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UK sees 41% rise in wine producers

The UK has witnessed a 41% rise in the number of new wine producers in the last year, according to figures from Her Majesty’s Revenue and Customs (HMRC).

Harvesting at Kent’s Hush Heath Estate, one of England’s 470 commercial vineyards

The HMRC received 65 applications from new wine producers last year, up 41% from 46 in the previous year. The figures include both British wine, made in the UK from imported grapes, and the higher quality English wine producers, although it is the latter that has driven the rise.

According to national accountancy group UHY Hacker Young, the growing demand for UK produced wine has been fuelled by an increasing call for locally-sourced produce, attracting more new players to the market.

The number of applications to become new wine producers in the UK has risen by 41% in the last year and doubled over three years from 31 to 65. The figures above are based on HMRC applications. Bar chart source: UHY Hacker Young

“As customers have increasingly realised the high quality of the wine produced in the UK, demand has soared and a greater number of producers than ever before are flocking to the market,” commented James Simmonds, partner at UHY Hacker Young.

The company also pointed out that other areas of the UK’s drink sector have seen rapid growth, such as the craft beer industry, which has seen the number of new microbreweries increase by 24% in a year from 291 to 361, along with the artisan spirits segment, where the number of applications from new distilleries more than trebled in the last year, up from 20 to 65.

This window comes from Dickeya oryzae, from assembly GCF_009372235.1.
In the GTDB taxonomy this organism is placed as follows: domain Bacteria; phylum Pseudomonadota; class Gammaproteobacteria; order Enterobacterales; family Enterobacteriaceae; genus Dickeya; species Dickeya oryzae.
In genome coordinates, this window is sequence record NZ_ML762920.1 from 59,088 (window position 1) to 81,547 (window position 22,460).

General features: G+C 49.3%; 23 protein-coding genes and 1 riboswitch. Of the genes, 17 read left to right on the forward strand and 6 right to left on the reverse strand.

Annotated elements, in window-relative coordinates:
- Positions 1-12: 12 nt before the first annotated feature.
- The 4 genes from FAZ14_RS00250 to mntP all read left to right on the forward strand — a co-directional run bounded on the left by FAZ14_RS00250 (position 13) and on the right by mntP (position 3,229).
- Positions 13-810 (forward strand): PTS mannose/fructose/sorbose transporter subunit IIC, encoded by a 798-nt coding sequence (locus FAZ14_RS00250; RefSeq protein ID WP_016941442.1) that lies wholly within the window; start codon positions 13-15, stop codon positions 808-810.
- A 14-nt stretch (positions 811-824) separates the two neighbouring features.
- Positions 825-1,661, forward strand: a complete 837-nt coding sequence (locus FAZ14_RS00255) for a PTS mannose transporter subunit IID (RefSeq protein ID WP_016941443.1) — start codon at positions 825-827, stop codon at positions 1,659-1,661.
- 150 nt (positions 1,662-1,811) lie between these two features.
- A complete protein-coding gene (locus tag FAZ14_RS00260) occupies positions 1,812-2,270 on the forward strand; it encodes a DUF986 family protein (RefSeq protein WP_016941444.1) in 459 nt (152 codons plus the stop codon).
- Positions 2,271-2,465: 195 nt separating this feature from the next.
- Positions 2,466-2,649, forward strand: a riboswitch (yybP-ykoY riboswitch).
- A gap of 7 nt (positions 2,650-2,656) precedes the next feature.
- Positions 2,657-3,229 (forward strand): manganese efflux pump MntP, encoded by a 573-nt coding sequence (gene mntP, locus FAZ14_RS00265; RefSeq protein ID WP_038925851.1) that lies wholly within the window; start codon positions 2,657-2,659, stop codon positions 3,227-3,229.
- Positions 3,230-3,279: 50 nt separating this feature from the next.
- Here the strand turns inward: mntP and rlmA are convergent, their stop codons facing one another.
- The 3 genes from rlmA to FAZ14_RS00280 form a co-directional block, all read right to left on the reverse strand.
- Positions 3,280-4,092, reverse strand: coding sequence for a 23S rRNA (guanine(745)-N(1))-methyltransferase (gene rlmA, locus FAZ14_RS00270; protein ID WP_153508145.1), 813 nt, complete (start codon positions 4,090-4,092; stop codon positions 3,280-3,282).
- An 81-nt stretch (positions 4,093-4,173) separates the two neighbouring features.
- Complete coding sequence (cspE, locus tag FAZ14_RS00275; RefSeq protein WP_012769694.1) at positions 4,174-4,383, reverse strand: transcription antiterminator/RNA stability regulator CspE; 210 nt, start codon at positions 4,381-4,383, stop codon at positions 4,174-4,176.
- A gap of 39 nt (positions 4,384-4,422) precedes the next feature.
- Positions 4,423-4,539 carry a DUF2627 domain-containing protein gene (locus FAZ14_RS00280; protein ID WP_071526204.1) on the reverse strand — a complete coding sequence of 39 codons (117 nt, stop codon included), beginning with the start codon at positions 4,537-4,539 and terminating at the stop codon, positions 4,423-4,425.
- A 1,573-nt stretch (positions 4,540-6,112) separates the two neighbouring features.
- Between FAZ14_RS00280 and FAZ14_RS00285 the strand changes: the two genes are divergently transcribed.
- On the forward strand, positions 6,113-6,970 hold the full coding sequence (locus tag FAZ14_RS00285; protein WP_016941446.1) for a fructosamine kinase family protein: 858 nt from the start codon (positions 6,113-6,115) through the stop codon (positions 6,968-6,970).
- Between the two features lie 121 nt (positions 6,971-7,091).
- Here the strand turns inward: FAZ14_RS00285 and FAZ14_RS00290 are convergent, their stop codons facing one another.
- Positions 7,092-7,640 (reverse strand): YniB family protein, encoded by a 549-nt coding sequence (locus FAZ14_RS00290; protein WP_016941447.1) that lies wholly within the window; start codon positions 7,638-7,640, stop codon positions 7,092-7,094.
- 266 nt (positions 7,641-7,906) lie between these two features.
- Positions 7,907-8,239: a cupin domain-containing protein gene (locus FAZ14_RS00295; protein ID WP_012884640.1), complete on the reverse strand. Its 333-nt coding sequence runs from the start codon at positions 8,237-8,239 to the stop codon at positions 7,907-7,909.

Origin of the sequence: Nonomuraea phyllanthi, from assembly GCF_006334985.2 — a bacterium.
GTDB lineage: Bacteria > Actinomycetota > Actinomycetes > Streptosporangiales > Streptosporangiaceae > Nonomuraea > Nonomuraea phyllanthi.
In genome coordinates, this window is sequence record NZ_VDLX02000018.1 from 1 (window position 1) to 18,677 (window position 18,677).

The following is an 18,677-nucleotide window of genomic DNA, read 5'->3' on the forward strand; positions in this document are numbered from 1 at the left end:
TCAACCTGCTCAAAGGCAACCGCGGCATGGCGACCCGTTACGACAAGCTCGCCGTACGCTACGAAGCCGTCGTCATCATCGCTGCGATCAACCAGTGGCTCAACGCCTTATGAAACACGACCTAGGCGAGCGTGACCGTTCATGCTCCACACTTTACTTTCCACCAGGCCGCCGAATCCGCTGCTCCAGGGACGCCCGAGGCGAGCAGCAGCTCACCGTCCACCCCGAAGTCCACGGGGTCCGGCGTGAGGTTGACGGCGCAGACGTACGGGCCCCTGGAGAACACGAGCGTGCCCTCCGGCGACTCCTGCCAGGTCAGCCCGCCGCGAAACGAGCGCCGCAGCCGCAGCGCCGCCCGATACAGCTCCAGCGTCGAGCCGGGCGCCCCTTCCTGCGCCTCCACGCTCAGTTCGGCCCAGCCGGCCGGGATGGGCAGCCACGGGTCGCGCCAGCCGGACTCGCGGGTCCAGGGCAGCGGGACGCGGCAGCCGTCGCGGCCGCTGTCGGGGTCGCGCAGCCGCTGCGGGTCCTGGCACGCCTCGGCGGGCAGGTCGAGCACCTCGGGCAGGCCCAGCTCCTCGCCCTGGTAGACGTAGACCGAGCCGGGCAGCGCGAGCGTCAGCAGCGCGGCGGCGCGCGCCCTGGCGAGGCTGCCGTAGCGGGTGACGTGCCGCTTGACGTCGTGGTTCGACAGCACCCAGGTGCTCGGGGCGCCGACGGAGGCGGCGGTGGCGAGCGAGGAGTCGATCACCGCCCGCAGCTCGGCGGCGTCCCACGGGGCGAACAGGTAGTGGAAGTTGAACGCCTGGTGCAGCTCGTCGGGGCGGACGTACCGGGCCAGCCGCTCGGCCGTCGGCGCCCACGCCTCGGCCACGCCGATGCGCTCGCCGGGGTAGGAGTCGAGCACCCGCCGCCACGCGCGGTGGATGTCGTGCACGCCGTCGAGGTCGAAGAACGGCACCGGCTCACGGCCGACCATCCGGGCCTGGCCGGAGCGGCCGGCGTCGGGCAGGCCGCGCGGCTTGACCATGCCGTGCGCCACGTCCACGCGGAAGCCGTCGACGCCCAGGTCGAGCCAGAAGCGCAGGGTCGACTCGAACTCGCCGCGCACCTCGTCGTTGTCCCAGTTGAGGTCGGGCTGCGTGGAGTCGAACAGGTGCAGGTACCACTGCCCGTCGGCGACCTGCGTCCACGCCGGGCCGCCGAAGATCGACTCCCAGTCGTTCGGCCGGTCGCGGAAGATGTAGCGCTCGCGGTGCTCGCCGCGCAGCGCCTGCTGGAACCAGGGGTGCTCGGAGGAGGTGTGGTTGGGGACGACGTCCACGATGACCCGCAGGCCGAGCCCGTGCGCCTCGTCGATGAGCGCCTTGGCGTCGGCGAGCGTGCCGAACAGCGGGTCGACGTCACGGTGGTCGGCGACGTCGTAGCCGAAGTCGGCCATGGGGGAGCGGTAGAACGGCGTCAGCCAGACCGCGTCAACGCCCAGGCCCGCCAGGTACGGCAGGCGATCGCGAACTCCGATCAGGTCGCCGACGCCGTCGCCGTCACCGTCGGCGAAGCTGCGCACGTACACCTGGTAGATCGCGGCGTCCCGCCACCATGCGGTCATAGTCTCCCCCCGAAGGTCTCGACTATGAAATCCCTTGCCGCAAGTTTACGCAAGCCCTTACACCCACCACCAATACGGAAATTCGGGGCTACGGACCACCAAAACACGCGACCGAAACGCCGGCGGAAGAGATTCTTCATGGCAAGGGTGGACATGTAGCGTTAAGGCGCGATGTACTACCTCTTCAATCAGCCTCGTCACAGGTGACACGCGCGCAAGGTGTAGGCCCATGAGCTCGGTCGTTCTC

Commenting on these findings, Gabriel Stone, business development manager at The British Bottle Company – which exports British beer, wine and spirits – told db that it was good to see English wine catch up with other alcoholic drinks produced in the UK.

“The UK already has such a strong international reputation for its beer, cider, gin and whisky so it’s great to see the wine industry catching up fast.”

However, she also said that the high number of new players will need to consider exporting their produce, rather than relying entirely on an increasingly crowded domestic market.

“The next few years are going to be fascinating as UK wineries tackle the challenge of where and how to sell what are becoming rather serious quantities of a high-end product. For many producers, the answer will lie in building a solid export business,” she said.

Finally, she observed a positive trend in the demand for English wine beyond Britain’s borders, “We’re certainly seeing a growing interest in English wine, especially sparkling styles, from the more mature wine markets around the world.”

In England and Wales there are currently 135 wineries and 470 commercial vineyards with an average size of 4 hectares, according to the English Wine Producers. The annual production is presently 4.45 million bottles.

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